Melbourne Cup winning jockey Mark Zahra explains two-fingered salute

Jockey Mark Zahra completed a rare slice of history on two fronts with his stunning Melbourne Cup triumph on Tuesday.

Zahra piloted Without A Fight to victory to win the race that stops the nation for the second consecutive year after winning on Gold Trip in 2022.

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He became only the sixth jockey to ever win back-to-back Melbourne Cups on different horses and first since Harry White in 1979.

After crossing the finish line, Zahra celebrated with a two-finger salute to the crowd to reference his extraordinary achievement.

Jockey Mark Zahra after winning the Melbourne Cup. Credit: Getty Images

“I was on a horse you can sit on. He’s got an electric turn of foot and he pulled me all the way to the line and it was all over,” he told Channel 10 immediately after the race.

“Giving the two fingers for two winners. I don’t know what I was thinking. Idiot.”

After winning last year on Gold Trip and then the Caulfield Cup three weeks ago on Without A Fight, Zahra was faced with a difficult decision with which horse to ride this year.

But he made the right call as Without A Fight became the first horse since Ethereal in 2001 to complete the prestigious Cups double.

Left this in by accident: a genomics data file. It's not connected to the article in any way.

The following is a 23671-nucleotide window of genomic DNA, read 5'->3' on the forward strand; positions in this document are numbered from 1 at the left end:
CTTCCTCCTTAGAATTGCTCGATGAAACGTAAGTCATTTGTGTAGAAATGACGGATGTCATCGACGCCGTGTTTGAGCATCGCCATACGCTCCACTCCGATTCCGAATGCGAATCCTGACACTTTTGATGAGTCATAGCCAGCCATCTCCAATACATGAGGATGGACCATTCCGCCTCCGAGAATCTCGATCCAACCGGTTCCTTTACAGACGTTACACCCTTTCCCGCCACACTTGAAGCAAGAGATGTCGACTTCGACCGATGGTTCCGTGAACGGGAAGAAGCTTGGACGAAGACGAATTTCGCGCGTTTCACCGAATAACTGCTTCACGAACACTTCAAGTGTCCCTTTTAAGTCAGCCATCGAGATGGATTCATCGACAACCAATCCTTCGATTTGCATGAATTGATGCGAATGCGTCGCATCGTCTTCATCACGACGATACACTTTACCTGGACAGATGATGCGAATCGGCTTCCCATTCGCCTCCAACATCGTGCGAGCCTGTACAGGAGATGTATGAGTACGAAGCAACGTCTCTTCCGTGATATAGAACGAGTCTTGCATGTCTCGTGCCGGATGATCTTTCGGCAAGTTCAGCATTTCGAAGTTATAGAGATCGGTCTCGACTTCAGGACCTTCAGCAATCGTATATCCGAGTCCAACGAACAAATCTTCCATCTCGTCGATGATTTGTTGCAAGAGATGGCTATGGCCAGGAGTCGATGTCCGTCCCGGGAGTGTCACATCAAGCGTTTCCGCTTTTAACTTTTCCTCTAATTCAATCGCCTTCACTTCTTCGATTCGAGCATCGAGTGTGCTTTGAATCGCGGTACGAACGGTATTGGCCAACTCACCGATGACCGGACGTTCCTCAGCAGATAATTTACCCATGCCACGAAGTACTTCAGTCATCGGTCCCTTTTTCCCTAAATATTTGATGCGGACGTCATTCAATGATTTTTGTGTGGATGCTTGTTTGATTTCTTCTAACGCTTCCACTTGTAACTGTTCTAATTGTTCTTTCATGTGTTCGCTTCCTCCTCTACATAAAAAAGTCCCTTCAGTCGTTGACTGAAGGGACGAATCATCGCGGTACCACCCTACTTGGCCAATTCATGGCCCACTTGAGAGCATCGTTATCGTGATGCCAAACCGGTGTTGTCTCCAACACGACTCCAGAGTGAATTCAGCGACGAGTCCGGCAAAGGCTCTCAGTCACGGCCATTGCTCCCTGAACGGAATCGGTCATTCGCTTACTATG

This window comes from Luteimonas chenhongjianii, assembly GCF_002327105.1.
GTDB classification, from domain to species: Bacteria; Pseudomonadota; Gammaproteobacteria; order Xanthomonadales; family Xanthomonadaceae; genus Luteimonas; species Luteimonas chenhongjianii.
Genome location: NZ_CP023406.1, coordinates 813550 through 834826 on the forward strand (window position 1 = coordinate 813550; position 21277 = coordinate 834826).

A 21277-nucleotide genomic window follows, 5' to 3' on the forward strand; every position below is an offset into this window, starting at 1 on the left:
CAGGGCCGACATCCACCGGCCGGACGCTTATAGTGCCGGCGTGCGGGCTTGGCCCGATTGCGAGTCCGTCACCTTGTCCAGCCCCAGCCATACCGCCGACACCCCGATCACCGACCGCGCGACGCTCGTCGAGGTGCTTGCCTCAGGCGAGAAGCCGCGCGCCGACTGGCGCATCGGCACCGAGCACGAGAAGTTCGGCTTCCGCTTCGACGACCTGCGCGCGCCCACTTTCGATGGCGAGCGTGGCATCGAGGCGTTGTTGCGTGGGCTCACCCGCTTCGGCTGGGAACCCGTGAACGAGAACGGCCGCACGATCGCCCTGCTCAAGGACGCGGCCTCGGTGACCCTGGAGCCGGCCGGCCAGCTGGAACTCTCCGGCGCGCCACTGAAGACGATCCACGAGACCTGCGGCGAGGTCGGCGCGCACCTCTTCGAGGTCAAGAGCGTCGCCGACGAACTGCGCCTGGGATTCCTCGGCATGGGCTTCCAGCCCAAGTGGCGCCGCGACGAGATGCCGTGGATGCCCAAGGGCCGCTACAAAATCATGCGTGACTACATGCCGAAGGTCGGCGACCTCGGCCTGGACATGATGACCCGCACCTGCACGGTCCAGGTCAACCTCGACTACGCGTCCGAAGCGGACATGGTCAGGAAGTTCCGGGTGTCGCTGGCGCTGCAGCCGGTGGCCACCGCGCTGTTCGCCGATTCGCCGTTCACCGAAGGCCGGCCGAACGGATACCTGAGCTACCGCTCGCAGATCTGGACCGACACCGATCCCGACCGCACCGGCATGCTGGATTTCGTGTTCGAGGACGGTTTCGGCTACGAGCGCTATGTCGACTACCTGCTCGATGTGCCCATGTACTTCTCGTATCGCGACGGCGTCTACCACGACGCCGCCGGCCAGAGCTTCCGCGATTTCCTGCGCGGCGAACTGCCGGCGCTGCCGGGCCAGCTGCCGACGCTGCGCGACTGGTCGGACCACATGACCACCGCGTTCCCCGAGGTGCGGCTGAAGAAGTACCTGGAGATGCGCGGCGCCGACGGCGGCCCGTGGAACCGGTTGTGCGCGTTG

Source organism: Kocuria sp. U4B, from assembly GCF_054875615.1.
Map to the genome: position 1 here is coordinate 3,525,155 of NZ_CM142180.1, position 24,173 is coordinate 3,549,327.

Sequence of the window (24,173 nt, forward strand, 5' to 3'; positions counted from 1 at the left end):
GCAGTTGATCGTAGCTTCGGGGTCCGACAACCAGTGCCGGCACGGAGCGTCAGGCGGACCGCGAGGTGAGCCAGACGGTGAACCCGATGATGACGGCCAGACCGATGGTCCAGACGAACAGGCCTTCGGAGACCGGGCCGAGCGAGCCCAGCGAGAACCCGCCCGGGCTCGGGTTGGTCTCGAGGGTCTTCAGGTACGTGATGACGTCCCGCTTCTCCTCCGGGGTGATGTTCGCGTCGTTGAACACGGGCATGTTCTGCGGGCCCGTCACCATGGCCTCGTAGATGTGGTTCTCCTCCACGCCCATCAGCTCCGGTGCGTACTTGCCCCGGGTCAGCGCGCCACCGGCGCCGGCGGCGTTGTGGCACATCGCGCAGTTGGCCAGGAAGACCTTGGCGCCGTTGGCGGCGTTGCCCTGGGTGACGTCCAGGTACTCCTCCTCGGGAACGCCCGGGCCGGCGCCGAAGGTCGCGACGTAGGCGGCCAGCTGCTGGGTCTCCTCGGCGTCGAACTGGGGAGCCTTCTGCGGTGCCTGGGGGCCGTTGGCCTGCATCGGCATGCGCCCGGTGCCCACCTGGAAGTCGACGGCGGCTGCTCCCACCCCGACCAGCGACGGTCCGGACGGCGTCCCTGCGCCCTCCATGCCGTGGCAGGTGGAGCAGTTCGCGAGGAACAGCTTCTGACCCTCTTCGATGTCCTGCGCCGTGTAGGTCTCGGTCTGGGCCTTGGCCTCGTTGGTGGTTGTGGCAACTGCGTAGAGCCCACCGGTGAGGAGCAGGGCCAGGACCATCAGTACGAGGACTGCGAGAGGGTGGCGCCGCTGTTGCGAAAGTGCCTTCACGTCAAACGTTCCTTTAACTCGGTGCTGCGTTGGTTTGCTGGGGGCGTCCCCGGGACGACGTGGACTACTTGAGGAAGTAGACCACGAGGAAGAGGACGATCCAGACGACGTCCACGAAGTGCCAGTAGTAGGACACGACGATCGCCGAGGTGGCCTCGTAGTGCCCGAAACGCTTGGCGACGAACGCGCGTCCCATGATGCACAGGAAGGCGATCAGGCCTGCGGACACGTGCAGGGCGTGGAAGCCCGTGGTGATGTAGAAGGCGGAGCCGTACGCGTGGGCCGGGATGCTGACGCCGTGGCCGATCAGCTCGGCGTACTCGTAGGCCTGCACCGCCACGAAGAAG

He admitted he copped a bit of flak after overlooking last year’s champion in favour of the Freedman-trained stayer.

“Your first Melbourne Cup, you can never compare to that, because you just don’t believe it’s ever going to happen,” he told Racing.com.

“I’ve always said winning one helps you a lot.

“When you win one, a lot of jockeys strive to win one and you can go in thinking this might be my chance.

“But when you’ve won one, if you stuff it up, there’s one at home in the cabinet anyway. You can afford that little bit of luxury. But to change horses and to get a little bit of flak about my choice, for it to pay off, it’s justified.

“I’m just really happy and very, very appreciative.”

Without A Fight’s winning connections will receive $4.4m, as well as a trophy worth around $250,000.

Of the victor’s monetary prize, 10 per cent ($440,000) goes to the trainer and the jockey claims five per cent ($220,000).

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